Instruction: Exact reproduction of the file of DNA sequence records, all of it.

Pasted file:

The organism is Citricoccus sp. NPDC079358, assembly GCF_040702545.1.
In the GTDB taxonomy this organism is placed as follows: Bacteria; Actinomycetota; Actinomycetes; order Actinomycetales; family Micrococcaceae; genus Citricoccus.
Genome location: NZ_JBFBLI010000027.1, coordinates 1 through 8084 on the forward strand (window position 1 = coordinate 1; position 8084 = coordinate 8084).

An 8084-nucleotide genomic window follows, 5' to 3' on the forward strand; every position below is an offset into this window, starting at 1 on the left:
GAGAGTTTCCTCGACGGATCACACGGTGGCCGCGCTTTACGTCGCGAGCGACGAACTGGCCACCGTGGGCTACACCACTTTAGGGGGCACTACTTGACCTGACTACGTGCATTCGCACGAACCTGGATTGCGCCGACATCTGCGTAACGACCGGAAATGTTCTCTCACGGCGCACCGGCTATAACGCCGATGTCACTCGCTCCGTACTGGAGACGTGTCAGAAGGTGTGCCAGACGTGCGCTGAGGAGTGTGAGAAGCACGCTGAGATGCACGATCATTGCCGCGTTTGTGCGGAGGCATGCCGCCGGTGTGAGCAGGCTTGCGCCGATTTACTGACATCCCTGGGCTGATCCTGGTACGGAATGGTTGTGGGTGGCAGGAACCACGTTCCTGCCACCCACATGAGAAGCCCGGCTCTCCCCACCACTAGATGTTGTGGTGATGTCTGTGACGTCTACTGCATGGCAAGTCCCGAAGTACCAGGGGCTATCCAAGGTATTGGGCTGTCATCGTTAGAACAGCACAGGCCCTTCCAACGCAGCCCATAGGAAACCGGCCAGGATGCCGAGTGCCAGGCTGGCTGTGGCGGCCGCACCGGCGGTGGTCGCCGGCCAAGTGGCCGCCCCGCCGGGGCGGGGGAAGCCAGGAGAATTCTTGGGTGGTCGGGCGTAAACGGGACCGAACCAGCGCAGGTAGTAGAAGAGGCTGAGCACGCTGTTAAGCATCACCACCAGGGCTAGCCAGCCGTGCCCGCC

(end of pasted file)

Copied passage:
The organism is Citricoccus sp. NPDC079358, assembly GCF_040702545.1.
In the GTDB taxonomy this organism is placed as follows: Bacteria; Actinomycetota; Actinomycetes; order Actinomycetales; family Micrococcaceae; genus Citricoccus.
Genome location: NZ_JBFBLI010000027.1, coordinates 1 through 8084 on the forward strand (window position 1 = coordinate 1; position 8084 = coordinate 8084).

An 8084-nucleotide genomic window follows, 5' to 3' on the forward strand; every position below is an offset into this window, starting at 1 on the left:
GAGAGTTTCCTCGACGGATCACACGGTGGCCGCGCTTTACGTCGCGAGCGACGAACTGGCCACCGTGGGCTACACCACTTTAGGGGGCACTACTTGACCTGACTACGTGCATTCGCACGAACCTGGATTGCGCCGACATCTGCGTAACGACCGGAAATGTTCTCTCACGGCGCACCGGCTATAACGCCGATGTCACTCGCTCCGTACTGGAGACGTGTCAGAAGGTGTGCCAGACGTGCGCTGAGGAGTGTGAGAAGCACGCTGAGATGCACGATCATTGCCGCGTTTGTGCGGAGGCATGCCGCCGGTGTGAGCAGGCTTGCGCCGATTTACTGACATCCCTGGGCTGATCCTGGTACGGAATGGTTGTGGGTGGCAGGAACCACGTTCCTGCCACCCACATGAGAAGCCCGGCTCTCCCCACCACTAGATGTTGTGGTGATGTCTGTGACGTCTACTGCATGGCAAGTCCCGAAGTACCAGGGGCTATCCAAGGTATTGGGCTGTCATCGTTAGAACAGCACAGGCCCTTCCAACGCAGCCCATAGGAAACCGGCCAGGATGCCGAGTGCCAGGCTGGCTGTGGCGGCCGCACCGGCGGTGGTCGCCGGCCAAGTGGCCGCCCCGCCGGGGCGGGGGAAGCCAGGAGAATTCTTGGGTGGTCGGGCGTAAACGGGACCGAACCAGCGCAGGTAGTAGAAGAGGCTGAGCACGCTGTTAAGCATCACCACCAGGGCTAGCCAGCCGTGCCCGCC